When a Linux system has an out-of-memory error or runs out of RAM, .i.e. can no longer store data in the virtual memory, it will temporarily use swap space in order to increase the size of the virtual memory available. A swap file or one or multiple dedicated swap partitions can be used by the Linux system on a logical volume or a regular filesystem. Resorting to swap space can extend the amount of data that Linux system can keep on its available memory, despite the fact that it uses swap for infrequently used data. This has some drawbacks however. Read/Write speed will be slower when compared to RAM data access which will affect the overall performance considerably.
In a nutshell, mainly for systems with spinning disks, swap space can be a good alternative when the system runs low on RAM .
In this tutorial, you will learn how to add swap space to an Ubuntu 18.04 machine.
Before we start, you should check if your Ubuntu system has swap space enabled already. Type in the following command to find out if your system has a configured swap:
sudo swapon –show
If you no data is returned, your system, at that moment, does not have any swap space available. Otherwise, if your output looks somehow similar to the snapshot above, you already have swap enabled.
You can also check if swap is active by running the command :
If the swap row highlighted above contains positive values, your swap is already active. To find out more about the free command and similar tools, you may want to refer to this article. Sometimes several swap partitions or swap files can be used, but in general your system can use one file.
In the past it was recommended that the swap space should be at least equal to the amount of RAM and should not exceed, as a rule of thumb, twice the amount of RAM depending on the amount of hard disk memory available .
So if a computer’s RAM size is 128KB, a recommended swap partition would be 256KB. Since RAM sizes were quite small in the past, this was the rule. Enabling more than twice the amount of RAM for swap, had no positive effects on the overall performance. Allocating more than 2x RAM for swap space,will lead to thrashing ( happens when both RAM and swap space sizes become almost full . In this case paging blocks of memory between RAM and swap space and back will take a lot of time at the expense of performance. The system will become completely slow if not unresponsive ).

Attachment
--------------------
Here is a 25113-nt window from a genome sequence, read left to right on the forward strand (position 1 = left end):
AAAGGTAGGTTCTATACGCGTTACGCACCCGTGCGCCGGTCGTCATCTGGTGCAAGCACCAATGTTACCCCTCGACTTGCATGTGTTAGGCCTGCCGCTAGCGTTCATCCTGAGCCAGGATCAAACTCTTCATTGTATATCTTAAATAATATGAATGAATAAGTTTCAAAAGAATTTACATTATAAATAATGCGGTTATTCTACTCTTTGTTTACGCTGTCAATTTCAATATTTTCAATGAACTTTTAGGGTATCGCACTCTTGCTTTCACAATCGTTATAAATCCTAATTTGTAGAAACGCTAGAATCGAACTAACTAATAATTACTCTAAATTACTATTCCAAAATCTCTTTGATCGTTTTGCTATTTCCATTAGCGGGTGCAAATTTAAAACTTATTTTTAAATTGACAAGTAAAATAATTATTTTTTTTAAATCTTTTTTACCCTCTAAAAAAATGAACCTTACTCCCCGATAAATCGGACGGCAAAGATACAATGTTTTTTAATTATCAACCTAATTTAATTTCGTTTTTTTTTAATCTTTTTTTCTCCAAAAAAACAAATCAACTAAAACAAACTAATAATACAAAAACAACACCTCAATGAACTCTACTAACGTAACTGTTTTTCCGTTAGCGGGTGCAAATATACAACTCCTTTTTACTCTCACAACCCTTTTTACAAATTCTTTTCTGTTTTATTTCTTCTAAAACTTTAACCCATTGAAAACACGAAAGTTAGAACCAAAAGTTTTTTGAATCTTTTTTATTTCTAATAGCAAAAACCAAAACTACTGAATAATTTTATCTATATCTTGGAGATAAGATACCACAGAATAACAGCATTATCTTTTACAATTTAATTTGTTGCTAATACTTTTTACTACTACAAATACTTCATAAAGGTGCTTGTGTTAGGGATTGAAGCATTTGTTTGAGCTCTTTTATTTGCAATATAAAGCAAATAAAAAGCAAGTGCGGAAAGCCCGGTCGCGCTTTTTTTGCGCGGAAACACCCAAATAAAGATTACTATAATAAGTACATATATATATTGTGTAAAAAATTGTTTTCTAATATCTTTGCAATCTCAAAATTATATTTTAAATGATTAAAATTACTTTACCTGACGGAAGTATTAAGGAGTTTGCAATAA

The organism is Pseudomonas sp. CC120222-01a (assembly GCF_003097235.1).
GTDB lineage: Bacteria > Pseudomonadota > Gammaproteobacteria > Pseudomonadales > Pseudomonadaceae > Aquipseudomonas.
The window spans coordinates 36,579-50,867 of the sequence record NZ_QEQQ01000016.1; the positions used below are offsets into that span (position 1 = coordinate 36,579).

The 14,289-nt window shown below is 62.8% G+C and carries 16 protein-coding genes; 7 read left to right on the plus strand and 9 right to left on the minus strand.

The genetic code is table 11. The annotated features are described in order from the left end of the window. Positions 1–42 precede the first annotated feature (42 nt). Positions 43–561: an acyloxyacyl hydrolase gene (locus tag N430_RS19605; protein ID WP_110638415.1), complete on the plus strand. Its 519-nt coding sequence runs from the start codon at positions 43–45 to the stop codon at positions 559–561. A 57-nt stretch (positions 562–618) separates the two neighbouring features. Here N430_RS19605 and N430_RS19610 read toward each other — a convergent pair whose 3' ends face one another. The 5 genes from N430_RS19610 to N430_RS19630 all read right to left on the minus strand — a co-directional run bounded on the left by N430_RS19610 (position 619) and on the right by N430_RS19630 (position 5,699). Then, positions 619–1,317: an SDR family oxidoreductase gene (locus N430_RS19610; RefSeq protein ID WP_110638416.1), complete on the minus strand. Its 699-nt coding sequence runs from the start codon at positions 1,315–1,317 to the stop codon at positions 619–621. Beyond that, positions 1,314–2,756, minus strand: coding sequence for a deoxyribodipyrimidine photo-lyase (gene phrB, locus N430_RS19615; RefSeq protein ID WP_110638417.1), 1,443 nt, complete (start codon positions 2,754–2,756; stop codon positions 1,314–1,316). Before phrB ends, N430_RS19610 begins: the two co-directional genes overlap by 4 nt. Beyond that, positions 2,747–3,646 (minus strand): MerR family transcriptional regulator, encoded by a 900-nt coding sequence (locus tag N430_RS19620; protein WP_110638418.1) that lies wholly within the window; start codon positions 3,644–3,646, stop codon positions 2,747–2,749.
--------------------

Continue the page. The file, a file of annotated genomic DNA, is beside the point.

Nowadays the rule above is nonsense to be honest since on modern systems, twice the RAM is quite a lot of space and people would rather prefer to not enable swap altogether.
The table below shows approximately the swap partition recommended sizes by Fedora. This depends on the amount of RAM your system has and on whether you want to have enough memory for hibernation.
Centos and Redhat for instance recommend the following :
Ubuntu however recommends the following :
If RAM < 1 GB, swap >= RAM but < 2x RAM.
If RAM is > 1 GB, swap >= the square root of the RAM but < 2x RAM.
If hibernation is involved (see next section), swap size = RAM + the square root of RAM.
Note that is no definite answer as to what is the correct swap size to use. Even different Linux distros do not offer the same recommendations.
Oftentimes you have the feeling that your Linux system response is slow. Perhaps large applications such as a video editor or LibeOffice or a game are up and running which makes your memory management unit in need of extra memory to cope with the load. A high number of pages used by these memory hungry programs at startup for instance are never used during a given session.The kernel concludes therefore that swapping out those pages will free up the memory for other frontend applications. In such circumstances, swap space will be used to help the kernel manage additional load.
When your computer hibernates, this will entail moving out the physical memory (RAM) content to the swap space before the machine turns off. In this situation the swap partition would need to be at least as big as the main memory (see recommendations above). In Ubuntu, the memory management unit, with regards to hibernation , can not use a swap file on an active file system since it requires a swap/suspend partition.
You may want to read: How to fix high memory usage in Linux
In general swap refers to a partition. This can be seen when, at the time of installation, the user is prompted to configure a swap partition. Any file actually can serve as a swapping device (be it a conventional file or a partition). Swap space can be added by creating a swap file or by increasing the amount of the swap partition.